In my late teens, I played in a rock band. My record collection (yes, records) was a reflection of that. The mother lode included Jimi Hendrix, Cream, and the Doors.

I was a rock snob. If it wasn’t rock, I didn’t listen to it. I certainly didn’t own it. Other music genres just didn’t cut it.

Then along came disco. To my friends and me, that was a bastardization of all things music. We had t-shirts that announced, “Disco Sucks.” Pardon me for getting a tad crass, but that’s what they said.

Fast-forward about a hundred years. I’m now a gray haired, bearded, old man traveling to a gym every other day to stay alive. Guess what they play—that’s right…disco. I guess they think the beat is good for working out. So I used my iPod and ear buds.

Somewhere along the way, however, I realized I could use that workout time to read and study. So I stopped with the iPod and began taking my iPad. (I know, I could actually do both. But that would be too much like multi-tasking.) I’m getting a lot of reading in, but I’m also hearing a lot of disco.

What I’m discovering is, I can get used to almost anything. After hearing this stuff week in and week out, it’s becoming more and more tolerable. And while it will never become my favorite musical style, I can now hear it in the background and not cringe…even when it’s blasting my eardrums. (And please don’t tell any of my friends, but there are actually a few of these melodic ditties that I’ve grown to like.)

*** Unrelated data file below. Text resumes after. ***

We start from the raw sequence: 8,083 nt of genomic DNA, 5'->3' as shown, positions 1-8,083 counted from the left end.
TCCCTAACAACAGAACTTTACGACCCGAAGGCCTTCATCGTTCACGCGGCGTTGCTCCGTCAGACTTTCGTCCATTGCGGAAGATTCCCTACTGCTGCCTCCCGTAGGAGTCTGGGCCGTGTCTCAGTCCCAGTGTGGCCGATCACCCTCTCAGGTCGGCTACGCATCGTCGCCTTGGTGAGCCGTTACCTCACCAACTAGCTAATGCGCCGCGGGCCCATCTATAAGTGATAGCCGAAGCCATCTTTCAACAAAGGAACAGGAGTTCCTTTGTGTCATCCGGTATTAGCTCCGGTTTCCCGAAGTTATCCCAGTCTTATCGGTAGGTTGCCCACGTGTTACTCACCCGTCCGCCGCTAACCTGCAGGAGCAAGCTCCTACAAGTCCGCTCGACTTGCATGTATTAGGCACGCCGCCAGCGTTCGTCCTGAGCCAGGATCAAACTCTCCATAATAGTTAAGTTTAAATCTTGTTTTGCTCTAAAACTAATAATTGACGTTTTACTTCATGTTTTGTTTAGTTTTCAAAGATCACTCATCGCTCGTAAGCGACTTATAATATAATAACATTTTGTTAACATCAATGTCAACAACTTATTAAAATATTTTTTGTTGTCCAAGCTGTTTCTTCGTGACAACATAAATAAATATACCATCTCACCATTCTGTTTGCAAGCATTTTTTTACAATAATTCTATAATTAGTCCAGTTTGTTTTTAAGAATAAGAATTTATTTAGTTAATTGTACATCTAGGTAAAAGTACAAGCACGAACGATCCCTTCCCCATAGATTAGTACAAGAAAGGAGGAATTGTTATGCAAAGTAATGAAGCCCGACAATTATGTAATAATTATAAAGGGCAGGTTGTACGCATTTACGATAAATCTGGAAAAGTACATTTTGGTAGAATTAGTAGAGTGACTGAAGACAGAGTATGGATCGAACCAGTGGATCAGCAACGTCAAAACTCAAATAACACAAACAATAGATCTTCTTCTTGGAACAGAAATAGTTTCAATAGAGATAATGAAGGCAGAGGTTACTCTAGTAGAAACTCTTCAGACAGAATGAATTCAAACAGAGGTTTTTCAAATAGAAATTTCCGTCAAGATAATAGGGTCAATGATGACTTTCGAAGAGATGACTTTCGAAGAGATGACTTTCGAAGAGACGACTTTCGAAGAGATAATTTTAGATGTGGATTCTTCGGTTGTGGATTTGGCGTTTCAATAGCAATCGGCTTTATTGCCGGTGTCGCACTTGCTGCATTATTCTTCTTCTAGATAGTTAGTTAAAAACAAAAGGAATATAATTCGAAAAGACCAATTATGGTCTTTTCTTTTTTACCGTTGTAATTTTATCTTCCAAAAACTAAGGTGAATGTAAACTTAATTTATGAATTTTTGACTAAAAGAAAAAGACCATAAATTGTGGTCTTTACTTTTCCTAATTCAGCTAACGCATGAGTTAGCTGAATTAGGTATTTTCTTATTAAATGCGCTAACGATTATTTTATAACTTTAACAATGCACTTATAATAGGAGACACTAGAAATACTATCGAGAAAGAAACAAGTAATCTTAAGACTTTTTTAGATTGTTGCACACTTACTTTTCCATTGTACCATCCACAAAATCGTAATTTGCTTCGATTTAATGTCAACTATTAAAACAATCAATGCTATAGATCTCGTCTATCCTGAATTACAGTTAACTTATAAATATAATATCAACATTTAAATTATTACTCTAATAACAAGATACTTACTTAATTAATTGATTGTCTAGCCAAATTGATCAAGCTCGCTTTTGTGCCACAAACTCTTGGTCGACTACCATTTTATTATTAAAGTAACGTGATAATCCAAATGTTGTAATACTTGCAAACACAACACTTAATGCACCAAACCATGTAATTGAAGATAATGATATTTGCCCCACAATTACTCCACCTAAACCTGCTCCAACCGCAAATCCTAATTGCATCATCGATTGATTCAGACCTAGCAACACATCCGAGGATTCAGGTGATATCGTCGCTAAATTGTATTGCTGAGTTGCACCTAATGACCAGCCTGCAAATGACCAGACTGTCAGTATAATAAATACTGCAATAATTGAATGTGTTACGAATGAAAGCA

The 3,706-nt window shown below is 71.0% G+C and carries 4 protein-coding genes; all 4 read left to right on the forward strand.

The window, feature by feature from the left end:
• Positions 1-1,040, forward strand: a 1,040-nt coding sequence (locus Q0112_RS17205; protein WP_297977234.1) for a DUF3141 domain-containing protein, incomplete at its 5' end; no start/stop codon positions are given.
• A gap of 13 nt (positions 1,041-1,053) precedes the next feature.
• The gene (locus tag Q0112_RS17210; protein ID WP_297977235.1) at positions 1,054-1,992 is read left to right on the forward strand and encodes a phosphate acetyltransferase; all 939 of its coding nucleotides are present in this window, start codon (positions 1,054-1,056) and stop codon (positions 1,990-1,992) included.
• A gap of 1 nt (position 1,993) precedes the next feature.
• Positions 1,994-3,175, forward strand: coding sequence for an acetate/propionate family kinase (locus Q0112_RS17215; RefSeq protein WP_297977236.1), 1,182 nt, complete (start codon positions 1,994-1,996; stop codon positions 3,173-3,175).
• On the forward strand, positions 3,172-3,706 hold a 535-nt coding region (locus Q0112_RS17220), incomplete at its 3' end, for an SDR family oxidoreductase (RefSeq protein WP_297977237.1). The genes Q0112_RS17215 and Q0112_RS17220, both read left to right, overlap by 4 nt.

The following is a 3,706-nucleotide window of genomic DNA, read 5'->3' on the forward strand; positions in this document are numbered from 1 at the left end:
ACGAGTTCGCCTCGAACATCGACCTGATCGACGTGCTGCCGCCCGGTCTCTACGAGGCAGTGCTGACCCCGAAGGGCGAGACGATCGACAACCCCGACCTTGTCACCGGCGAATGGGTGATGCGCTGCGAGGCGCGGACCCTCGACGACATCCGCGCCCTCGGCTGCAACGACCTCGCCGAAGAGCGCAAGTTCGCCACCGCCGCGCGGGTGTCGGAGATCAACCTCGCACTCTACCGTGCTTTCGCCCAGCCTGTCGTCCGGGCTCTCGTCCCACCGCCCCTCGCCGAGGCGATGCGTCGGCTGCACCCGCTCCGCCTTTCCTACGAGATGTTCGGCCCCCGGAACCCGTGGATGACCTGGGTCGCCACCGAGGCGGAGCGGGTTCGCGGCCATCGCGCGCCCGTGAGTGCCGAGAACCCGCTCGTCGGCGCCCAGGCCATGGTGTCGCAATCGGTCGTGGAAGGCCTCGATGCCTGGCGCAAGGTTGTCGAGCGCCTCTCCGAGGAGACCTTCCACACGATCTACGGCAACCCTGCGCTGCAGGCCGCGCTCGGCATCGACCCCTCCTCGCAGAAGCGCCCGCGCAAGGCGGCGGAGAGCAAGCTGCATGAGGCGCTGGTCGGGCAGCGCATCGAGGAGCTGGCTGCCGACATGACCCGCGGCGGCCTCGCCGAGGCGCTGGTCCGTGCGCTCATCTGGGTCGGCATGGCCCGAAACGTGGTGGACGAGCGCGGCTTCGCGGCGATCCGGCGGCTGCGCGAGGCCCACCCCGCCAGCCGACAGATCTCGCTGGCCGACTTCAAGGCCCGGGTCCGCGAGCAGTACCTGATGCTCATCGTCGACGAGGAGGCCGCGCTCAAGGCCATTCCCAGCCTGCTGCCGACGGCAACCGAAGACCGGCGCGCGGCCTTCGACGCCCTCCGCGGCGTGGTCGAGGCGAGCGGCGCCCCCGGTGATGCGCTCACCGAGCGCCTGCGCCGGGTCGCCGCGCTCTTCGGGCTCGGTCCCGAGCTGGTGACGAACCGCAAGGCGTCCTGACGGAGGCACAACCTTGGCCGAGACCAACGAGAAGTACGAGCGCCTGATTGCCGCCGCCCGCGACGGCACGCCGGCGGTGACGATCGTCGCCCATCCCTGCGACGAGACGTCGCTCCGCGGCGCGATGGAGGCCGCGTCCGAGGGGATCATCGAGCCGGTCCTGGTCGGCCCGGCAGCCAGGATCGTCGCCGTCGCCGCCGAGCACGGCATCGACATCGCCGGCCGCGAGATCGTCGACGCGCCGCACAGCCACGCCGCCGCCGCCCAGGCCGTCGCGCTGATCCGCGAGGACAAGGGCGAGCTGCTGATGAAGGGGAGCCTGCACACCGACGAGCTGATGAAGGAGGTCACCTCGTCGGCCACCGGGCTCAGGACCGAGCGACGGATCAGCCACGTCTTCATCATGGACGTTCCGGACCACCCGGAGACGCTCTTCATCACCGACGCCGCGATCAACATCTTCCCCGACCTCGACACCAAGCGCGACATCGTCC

????????????????????????????????????I guess what all of this proves to me is that I can be a whole lot more tolerant of things than I had ever realized. And trust me, I can be quite intolerant. I try not to show it, but it’s buried in there somewhere.

That of course, leads me to the church (doesn’t everything?). I’ve noticed over the years that my intolerance surfaces more in my churchianity than it does anywhere else.

Down and Dirty Sinning

I’m not talking about down and dirty sinning here. I’m talking about where the candles are placed, how the ushering is done, people showing up during the sermon, yada-yada-yada. You know—the really important stuff (not).

It suddenly occurs to me that if I can learn to love disco, I should be able to love my brothers and sisters despite the fact they are not always like me. We are a community after all. Are we not?